Tuesday, December 18, 2018


Marker Details

Historical Marker:

Stephen Arnold Douglas

This marker is located in the Jacksonville Chamber of Commerce Park on the southeast corner of Main Street and Morton Avenue, near the Chamber's offices on the grounds of the old State Mental Institution.
Dedication Date:
Dedication By:
Illinois Department of Transportation and The Illinois State Historical Society

Marker Description:
Stephen A. Douglas was born in Brandon, Vermont, in 1813. He attended schools there and in New York State. In 1833 he settled in Winchester, Illinois, five miles southwest, where he taught school. In 1834 he moved to Jacksonville, eight miles northeast of here, and began to practice law. He soon became a leader of the Democratic Party in Illinois. He was elected Representative to the State Legislature in 1836, appointed Illinois Secretary of State in 1840, and elected Judge of the State Supreme Court in 1841.

After moving to Quincy, Douglas served as a representative in Congress from 1843 to 1847. He changed his residence to Chicago in 1847 and served in the United States Senate from 1847 until his death in 1861.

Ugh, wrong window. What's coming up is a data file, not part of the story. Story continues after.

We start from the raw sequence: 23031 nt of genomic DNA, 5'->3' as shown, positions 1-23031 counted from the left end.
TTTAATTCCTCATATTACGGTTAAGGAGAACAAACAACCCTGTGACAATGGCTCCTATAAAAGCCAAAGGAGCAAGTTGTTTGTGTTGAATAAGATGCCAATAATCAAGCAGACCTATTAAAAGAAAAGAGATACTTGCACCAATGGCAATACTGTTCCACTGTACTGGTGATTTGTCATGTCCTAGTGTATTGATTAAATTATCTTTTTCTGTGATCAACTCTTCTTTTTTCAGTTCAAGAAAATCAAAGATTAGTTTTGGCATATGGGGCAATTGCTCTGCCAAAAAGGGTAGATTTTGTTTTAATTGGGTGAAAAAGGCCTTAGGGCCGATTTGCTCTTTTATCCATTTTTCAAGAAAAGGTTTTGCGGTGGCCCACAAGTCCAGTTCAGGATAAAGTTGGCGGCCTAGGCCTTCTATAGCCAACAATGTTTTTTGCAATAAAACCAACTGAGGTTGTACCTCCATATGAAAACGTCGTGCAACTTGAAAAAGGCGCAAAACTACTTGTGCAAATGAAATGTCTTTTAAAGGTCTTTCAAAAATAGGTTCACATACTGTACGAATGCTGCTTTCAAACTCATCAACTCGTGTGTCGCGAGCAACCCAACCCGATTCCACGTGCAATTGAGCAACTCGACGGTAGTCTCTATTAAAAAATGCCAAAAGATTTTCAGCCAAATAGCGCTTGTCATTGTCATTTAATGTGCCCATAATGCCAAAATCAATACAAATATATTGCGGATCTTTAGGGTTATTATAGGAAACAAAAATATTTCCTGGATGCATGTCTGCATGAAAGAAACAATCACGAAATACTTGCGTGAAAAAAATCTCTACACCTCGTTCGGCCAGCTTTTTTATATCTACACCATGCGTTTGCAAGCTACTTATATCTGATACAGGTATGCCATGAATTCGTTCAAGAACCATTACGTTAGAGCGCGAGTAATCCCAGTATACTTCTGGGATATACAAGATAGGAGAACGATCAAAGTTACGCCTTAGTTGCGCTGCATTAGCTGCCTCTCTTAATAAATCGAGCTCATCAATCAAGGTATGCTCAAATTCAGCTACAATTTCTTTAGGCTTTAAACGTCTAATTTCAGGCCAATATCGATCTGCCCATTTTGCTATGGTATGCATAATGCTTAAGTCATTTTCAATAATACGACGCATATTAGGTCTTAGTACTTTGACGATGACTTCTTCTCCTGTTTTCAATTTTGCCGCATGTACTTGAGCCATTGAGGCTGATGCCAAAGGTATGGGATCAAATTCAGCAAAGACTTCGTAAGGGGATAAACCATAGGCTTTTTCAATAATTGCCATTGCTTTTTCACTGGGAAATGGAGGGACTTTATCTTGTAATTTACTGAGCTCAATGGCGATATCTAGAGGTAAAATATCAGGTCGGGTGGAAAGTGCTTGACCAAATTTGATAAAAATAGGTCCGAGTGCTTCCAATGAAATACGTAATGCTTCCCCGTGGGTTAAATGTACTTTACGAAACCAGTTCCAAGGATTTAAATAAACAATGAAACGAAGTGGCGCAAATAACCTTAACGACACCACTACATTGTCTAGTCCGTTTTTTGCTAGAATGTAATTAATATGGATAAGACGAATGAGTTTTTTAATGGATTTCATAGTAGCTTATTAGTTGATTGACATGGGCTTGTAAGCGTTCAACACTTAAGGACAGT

As an expansionist, Douglas favored acquisition of Oregon to 54 40' north latitude, annexation of Texas, and Federal grants for constructing a transcontinental railroad. The annexation of Texas led to the Mexican War and American acquisition of new western lands. The bills to organize this area into territories were included in the Compromise of 1850. Embodied in these bills and the Kansas-Nebraska Act, which Douglas introduced in 1854, was the doctrine of "Popular Sovereignty" -the idea that the people in each territory could decide the issue of slavery for themselves.

In the debates of the 1858 Senatorial campaign, Abraham Lincoln asked Douglas to reconcile "Popular Sovereignty" and the Supreme Court decision that slavery could not be barred from the territories. In reply Douglas advanced the Freeport Doctrine: That slavery could be excluded by local legislation. Douglas kept the Senate seat but lost southern support for his presidential candidacy in 1860.

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